The IAEA delivered the final report of a peer review mission that reviewed Uganda's infrastructure development for a nuclear power programme.
The Integrated Nuclear Infrastructure Review (INIR) mission was conducted from 29 November to 6 December 2021 at the invitation of the Government of Uganda. An IAEA team of experts reviewed the status of nuclear infrastructure development as outlined for Phase 1 of the IAEA's Milestones Approach. This three-phased, comprehensive method guides a country to develop necessary environment to build a nuclear power plant and enables to understand the commitments and obligations associated with developing a safe, secure and sustainable nuclear power programme.
Electricity demand in Uganda, an East African country of 43 million people, has increased significantly in recent years as the economy has expanded. To diversify an energy mix based primarily on hydroelectricity, Uganda has taken steps towards introducing nuclear power.
Aline des Cloizeaux, Director of the Nuclear Power Division of the IAEA Department of Nuclear Energy, handed over the INIR report to Ugandan President Yoweri Kaguta Museveni on 9 May in the capital, Kampala.
'The INIR mission concluded that the Government of Uganda is committed to developing the required infrastructure for nuclear power in a coordinated approach with all concerned stakeholders,' said des Cloizeaux. She noted that Uganda has conducted a number of pre-feasibility studies and drafted a Nuclear Power Roadmap which will serve as the basis for making an informed decision by the Government on whether to proceed with the development of a nuclear power programme. The Roadmap should be finalized together with completion of remaining studies, she added.
The INIR mission team made several recommendations and suggestions to assist Uganda in making further progress in its nuclear infrastructure development, such as finalizing national policies to support the nuclear power programme, strengthening plans to develop a national legal framework and join international legal instruments, and completing its studies to better prepare for the next phase of programme implementation. The team also identified good practices in the areas of national position, stakeholder involvement and industrial involvement.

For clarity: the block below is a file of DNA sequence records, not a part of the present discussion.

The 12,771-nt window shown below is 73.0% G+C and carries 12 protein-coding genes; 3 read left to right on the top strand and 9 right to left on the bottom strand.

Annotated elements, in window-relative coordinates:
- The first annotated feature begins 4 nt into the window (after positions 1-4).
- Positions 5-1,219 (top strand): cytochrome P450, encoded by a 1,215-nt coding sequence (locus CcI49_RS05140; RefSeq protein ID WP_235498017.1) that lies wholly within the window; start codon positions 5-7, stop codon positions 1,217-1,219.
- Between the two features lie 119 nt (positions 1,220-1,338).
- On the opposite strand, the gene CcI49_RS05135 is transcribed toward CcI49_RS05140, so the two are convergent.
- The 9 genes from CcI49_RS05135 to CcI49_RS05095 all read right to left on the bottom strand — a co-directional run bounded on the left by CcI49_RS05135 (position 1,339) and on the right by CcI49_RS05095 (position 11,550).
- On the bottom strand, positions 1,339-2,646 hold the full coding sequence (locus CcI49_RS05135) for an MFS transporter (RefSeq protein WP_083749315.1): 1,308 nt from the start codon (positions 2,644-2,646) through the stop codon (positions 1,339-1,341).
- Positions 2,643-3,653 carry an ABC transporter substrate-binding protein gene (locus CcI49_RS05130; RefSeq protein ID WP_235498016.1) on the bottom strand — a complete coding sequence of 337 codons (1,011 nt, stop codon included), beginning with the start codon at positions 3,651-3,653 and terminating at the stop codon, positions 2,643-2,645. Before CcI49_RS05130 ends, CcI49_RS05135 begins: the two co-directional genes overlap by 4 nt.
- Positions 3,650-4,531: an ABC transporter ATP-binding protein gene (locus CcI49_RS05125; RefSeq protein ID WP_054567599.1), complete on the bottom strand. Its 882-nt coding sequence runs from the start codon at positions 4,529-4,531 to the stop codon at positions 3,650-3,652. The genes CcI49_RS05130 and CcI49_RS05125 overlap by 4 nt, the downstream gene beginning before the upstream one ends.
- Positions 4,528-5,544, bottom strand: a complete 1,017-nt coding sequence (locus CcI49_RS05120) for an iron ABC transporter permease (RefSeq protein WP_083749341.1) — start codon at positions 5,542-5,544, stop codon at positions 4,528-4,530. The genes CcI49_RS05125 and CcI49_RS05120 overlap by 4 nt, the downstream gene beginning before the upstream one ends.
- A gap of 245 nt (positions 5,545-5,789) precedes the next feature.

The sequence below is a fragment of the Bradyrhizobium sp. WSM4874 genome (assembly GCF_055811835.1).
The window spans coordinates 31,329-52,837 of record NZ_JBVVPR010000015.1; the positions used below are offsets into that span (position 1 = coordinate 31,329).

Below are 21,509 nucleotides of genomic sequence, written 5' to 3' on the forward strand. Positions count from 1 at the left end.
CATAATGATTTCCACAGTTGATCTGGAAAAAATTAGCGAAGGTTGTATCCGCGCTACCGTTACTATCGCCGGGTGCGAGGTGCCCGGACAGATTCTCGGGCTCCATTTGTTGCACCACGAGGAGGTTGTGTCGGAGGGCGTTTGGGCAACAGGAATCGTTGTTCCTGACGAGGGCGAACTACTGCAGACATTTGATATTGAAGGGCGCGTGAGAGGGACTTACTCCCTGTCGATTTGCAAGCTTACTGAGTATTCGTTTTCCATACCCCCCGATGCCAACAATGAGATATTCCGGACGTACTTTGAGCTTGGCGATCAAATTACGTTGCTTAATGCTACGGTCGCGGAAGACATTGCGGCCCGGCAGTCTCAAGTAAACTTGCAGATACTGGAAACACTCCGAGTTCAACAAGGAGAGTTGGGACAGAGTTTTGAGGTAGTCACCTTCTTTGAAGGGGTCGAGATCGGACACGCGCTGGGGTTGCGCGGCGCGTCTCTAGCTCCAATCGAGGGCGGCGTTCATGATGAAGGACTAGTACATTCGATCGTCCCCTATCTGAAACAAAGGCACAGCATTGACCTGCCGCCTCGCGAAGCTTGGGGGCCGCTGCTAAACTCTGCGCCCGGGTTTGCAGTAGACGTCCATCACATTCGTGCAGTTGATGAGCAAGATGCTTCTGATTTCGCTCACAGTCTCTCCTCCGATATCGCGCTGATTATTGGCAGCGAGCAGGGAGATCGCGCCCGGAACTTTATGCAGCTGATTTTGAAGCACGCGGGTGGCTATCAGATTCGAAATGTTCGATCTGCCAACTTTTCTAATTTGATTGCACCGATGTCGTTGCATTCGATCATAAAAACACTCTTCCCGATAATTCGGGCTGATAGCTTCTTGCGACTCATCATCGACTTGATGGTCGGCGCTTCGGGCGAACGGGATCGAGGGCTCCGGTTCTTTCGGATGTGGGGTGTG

'Embarking on nuclear power is the sovereign decision of any country. The IAEA can provide the support but the major responsibility for moving the programme forward is with the country,' said des Cloizeaux. 'The development of Uganda's own human resources, skills and competence is an important factor for the sustainability of a nuclear power programme.'
Uganda is developing nuclear power because hydropower alone will not be sufficient to meet national development targets, President Museveni said. In addition to electricity generation, nuclear energy will be used for 'medical and agricultural purposes', he added.
Uganda has developed a national action plan to address these recommendations and suggestions. With this action plan, Uganda and the IAEA will develop an Integrated Work Plan to identify the IAEA activities to support Uganda's efforts for nuclear power infrastructure development.
About INIR Missions
Integrated Nuclear Infrastructure Review missions enable IAEA Member State representatives to have in-depth discussions with international experts about conditions and best international practices in the development of a nuclear power programme. In developing its recommendations, the INIR team considers the comments made by the relevant national organizations. Implementation of any of the team's recommendations is at the discretion of the Member State requesting the mission. The IAEA publishes the INIR mission report on its website 90 days after its delivery to the Member State, unless the State requests in writing that the IAEA not do so.
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